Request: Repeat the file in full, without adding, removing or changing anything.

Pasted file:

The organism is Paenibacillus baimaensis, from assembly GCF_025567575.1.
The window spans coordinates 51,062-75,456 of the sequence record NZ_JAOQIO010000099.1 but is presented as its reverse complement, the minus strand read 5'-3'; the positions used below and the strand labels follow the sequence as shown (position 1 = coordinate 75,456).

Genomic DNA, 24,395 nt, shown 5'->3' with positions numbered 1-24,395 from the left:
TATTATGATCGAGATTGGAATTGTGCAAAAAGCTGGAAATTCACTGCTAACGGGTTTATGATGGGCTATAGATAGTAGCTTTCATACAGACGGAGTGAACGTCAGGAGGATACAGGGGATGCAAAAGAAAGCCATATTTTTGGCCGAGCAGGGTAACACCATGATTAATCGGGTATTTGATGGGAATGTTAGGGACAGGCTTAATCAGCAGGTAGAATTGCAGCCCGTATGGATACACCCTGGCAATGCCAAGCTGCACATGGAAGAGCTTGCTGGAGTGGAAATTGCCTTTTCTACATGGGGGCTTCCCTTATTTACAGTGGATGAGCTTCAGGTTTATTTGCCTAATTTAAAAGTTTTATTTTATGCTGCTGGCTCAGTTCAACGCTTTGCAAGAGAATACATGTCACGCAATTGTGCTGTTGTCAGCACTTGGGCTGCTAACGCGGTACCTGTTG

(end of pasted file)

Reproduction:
The organism is Paenibacillus baimaensis, from assembly GCF_025567575.1.
The window spans coordinates 51,062-75,456 of the sequence record NZ_JAOQIO010000099.1 but is presented as its reverse complement, the minus strand read 5'-3'; the positions used below and the strand labels follow the sequence as shown (position 1 = coordinate 75,456).

Genomic DNA, 24,395 nt, shown 5'->3' with positions numbered 1-24,395 from the left:
TATTATGATCGAGATTGGAATTGTGCAAAAAGCTGGAAATTCACTGCTAACGGGTTTATGATGGGCTATAGATAGTAGCTTTCATACAGACGGAGTGAACGTCAGGAGGATACAGGGGATGCAAAAGAAAGCCATATTTTTGGCCGAGCAGGGTAACACCATGATTAATCGGGTATTTGATGGGAATGTTAGGGACAGGCTTAATCAGCAGGTAGAATTGCAGCCCGTATGGATACACCCTGGCAATGCCAAGCTGCACATGGAAGAGCTTGCTGGAGTGGAAATTGCCTTTTCTACATGGGGGCTTCCCTTATTTACAGTGGATGAGCTTCAGGTTTATTTGCCTAATTTAAAAGTTTTATTTTATGCTGCTGGCTCAGTTCAACGCTTTGCAAGAGAATACATGTCACGCAATTGTGCTGTTGTCAGCACTTGGGCTGCTAACGCGGTACCTGTTG